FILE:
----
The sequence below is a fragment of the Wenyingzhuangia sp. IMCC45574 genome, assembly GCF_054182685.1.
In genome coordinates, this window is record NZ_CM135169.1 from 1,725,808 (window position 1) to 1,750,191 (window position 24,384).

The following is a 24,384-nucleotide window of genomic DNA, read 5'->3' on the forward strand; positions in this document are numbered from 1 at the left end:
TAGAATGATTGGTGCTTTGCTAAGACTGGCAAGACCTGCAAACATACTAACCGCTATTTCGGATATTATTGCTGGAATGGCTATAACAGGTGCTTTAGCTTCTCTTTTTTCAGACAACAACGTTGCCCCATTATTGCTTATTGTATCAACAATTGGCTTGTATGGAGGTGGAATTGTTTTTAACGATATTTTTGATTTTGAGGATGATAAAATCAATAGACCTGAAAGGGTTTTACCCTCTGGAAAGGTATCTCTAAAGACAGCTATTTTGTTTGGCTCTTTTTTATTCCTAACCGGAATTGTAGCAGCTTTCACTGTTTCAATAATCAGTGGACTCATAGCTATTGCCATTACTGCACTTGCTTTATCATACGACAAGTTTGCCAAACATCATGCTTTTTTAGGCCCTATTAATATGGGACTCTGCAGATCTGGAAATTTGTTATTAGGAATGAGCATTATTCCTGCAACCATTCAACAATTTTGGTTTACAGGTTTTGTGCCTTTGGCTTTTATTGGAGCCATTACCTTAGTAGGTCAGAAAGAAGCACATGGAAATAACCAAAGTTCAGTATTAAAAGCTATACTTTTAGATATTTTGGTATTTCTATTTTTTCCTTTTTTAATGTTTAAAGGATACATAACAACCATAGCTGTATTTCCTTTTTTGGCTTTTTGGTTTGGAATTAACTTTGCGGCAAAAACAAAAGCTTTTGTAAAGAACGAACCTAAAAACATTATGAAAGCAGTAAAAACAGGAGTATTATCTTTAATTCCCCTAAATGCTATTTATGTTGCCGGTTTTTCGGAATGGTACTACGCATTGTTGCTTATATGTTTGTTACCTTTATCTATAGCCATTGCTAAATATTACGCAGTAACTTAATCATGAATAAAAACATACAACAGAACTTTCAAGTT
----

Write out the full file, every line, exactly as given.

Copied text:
The sequence below is a fragment of the Wenyingzhuangia sp. IMCC45574 genome, assembly GCF_054182685.1.
In genome coordinates, this window is record NZ_CM135169.1 from 1,725,808 (window position 1) to 1,750,191 (window position 24,384).

The following is a 24,384-nucleotide window of genomic DNA, read 5'->3' on the forward strand; positions in this document are numbered from 1 at the left end:
TAGAATGATTGGTGCTTTGCTAAGACTGGCAAGACCTGCAAACATACTAACCGCTATTTCGGATATTATTGCTGGAATGGCTATAACAGGTGCTTTAGCTTCTCTTTTTTCAGACAACAACGTTGCCCCATTATTGCTTATTGTATCAACAATTGGCTTGTATGGAGGTGGAATTGTTTTTAACGATATTTTTGATTTTGAGGATGATAAAATCAATAGACCTGAAAGGGTTTTACCCTCTGGAAAGGTATCTCTAAAGACAGCTATTTTGTTTGGCTCTTTTTTATTCCTAACCGGAATTGTAGCAGCTTTCACTGTTTCAATAATCAGTGGACTCATAGCTATTGCCATTACTGCACTTGCTTTATCATACGACAAGTTTGCCAAACATCATGCTTTTTTAGGCCCTATTAATATGGGACTCTGCAGATCTGGAAATTTGTTATTAGGAATGAGCATTATTCCTGCAACCATTCAACAATTTTGGTTTACAGGTTTTGTGCCTTTGGCTTTTATTGGAGCCATTACCTTAGTAGGTCAGAAAGAAGCACATGGAAATAACCAAAGTTCAGTATTAAAAGCTATACTTTTAGATATTTTGGTATTTCTATTTTTTCCTTTTTTAATGTTTAAAGGATACATAACAACCATAGCTGTATTTCCTTTTTTGGCTTTTTGGTTTGGAATTAACTTTGCGGCAAAAACAAAAGCTTTTGTAAAGAACGAACCTAAAAACATTATGAAAGCAGTAAAAACAGGAGTATTATCTTTAATTCCCCTAAATGCTATTTATGTTGCCGGTTTTTCGGAATGGTACTACGCATTGTTGCTTATATGTTTGTTACCTTTATCTATAGCCATTGCTAAATATTACGCAGTAACTTAATCATGAATAAAAACATACAACAGAACTTTCAAGTT